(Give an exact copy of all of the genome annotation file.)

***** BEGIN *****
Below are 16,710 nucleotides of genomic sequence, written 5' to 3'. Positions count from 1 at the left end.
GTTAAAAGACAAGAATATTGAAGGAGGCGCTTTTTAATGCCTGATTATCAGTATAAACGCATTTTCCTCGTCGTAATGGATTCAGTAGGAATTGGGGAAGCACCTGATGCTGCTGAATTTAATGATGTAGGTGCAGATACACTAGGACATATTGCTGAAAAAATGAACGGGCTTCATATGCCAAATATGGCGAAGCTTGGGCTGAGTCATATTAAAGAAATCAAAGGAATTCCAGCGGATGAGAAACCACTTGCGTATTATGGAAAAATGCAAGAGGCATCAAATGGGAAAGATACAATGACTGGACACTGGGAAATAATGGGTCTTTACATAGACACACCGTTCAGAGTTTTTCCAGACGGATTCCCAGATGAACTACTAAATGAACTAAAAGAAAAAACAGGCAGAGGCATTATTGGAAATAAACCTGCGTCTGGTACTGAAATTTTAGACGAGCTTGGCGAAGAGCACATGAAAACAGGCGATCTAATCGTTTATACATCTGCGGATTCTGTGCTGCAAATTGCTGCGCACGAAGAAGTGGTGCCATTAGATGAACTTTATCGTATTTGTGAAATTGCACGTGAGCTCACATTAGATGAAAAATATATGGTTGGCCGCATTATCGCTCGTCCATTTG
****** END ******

Below are 16,710 nucleotides of genomic sequence, written 5' to 3'. Positions count from 1 at the left end.
GTTAAAAGACAAGAATATTGAAGGAGGCGCTTTTTAATGCCTGATTATCAGTATAAACGCATTTTCCTCGTCGTAATGGATTCAGTAGGAATTGGGGAAGCACCTGATGCTGCTGAATTTAATGATGTAGGTGCAGATACACTAGGACATATTGCTGAAAAAATGAACGGGCTTCATATGCCAAATATGGCGAAGCTTGGGCTGAGTCATATTAAAGAAATCAAAGGAATTCCAGCGGATGAGAAACCACTTGCGTATTATGGAAAAATGCAAGAGGCATCAAATGGGAAAGATACAATGACTGGACACTGGGAAATAATGGGTCTTTACATAGACACACCGTTCAGAGTTTTTCCAGACGGATTCCCAGATGAACTACTAAATGAACTAAAAGAAAAAACAGGCAGAGGCATTATTGGAAATAAACCTGCGTCTGGTACTGAAATTTTAGACGAGCTTGGCGAAGAGCACATGAAAACAGGCGATCTAATCGTTTATACATCTGCGGATTCTGTGCTGCAAATTGCTGCGCACGAAGAAGTGGTGCCATTAGATGAACTTTATCGTATTTGTGAAATTGCACGTGAGCTCACATTAGATGAAAAATATATGGTTGGCCGCATTATCGCTCGTCCATTTG